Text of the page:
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People v. Ortiz

AUGUST 15, 1974.




APPEAL from the Circuit Court of Cook County; the Hon. ALFONSE F. WELLS, Judge, presiding.

MR. PRESIDING JUSTICE MCNAMARA DELIVERED THE OPINION OF THE COURT: Defendant was charged with robbery. After a bench trial, he was found guilty of that charge and sentenced to a term of 2 to 10 years. During the pendency of his appeal to this court, he filed a post-conviction petition in the trial court, which was dismissed without an evidentiary hearing. Defendant has also appealed that order of dismissal, and we have granted his motion to consolidate the two appeals.

• 1 Defendant's brief makes no distinction between the direct appeal from his conviction and the appeal from the order dismissing his post-conviction petition. As we stated in People v. McCarroll (1973), 10 Ill. App.3d 249, 294 N.E.2d 52, issues properly relating to one cannot be argued interchangeably with issues germane to the other. Thus we will consider the appeals separately.

On direct appeal, defendant argues that the evidence was insufficient to prove him guilty beyond a reasonable doubt; that he was denied his constitutional right to effective assistance of counsel; that the trial court erred in permitting a State's witness to testify in rebuttal; and that the trial court improperly considered irrelevant matters in determining defendant's sentence.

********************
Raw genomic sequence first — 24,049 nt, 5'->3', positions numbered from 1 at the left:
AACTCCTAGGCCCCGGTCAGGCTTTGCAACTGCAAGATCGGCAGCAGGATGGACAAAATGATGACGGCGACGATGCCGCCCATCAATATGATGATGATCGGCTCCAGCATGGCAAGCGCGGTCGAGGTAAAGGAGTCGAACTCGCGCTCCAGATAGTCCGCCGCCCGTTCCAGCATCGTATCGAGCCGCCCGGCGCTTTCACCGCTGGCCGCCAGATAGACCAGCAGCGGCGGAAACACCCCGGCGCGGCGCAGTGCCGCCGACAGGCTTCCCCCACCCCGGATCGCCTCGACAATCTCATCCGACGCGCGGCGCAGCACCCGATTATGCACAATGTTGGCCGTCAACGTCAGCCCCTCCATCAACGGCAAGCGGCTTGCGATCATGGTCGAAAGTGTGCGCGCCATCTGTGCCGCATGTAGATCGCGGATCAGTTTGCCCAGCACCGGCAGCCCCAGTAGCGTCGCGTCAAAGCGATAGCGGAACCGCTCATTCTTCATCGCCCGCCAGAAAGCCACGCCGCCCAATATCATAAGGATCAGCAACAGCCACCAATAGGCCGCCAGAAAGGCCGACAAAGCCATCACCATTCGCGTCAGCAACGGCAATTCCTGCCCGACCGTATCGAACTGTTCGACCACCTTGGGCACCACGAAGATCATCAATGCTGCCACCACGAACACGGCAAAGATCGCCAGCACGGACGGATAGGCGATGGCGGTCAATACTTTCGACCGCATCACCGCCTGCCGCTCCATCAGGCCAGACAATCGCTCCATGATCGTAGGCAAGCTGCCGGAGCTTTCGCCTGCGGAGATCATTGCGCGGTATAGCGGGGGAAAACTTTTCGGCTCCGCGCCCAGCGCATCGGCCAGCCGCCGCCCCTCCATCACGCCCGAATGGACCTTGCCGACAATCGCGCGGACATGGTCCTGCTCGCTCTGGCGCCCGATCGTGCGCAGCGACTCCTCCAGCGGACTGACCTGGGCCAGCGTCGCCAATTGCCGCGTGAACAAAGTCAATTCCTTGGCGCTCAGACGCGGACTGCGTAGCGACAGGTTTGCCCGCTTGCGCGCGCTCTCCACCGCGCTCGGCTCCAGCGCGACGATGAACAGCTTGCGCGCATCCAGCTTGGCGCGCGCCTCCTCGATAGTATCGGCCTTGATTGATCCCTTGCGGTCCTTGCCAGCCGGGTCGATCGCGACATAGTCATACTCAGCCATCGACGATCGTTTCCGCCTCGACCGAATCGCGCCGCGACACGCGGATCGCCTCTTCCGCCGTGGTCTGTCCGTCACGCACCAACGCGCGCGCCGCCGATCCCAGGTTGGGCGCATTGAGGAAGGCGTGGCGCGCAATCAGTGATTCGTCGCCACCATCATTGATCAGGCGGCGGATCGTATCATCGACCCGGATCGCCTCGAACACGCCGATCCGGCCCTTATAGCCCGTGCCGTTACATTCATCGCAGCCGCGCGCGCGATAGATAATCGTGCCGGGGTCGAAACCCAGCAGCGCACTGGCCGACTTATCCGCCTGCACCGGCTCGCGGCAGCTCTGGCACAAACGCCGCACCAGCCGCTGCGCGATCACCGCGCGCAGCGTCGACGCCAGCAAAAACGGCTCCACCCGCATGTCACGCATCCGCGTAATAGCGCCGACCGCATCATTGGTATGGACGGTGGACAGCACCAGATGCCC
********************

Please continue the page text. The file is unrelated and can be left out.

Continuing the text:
Mrs. Ruth Long testified that at approximately 7 A.M. on April 5, 1970, she was walking alone on her way to work. It was a bright morning and visibility was very good. As she approached 530 Arlington Place in the city of Chicago, she noticed a man walk out of a gangway about 10 to 15 feet ahead of her. She continued to walk as the man came to the sidewalk, turned, and began walking in her direction. As they were about to pass each other, the man grabbed her and clamped a hand over her mouth. They struggled face to face as the assailant attempted to take her purse. After Mrs. Long had managed to scream, her attacker knocked her to the ground. Her attempts to regain her feet were met by repeated kicks to her head and body. After some 60 to 90 seconds had elapsed, the attacker succeeded in snatching her purse and running away. The victim crawled to her nearby home and instructed her husband to call the police.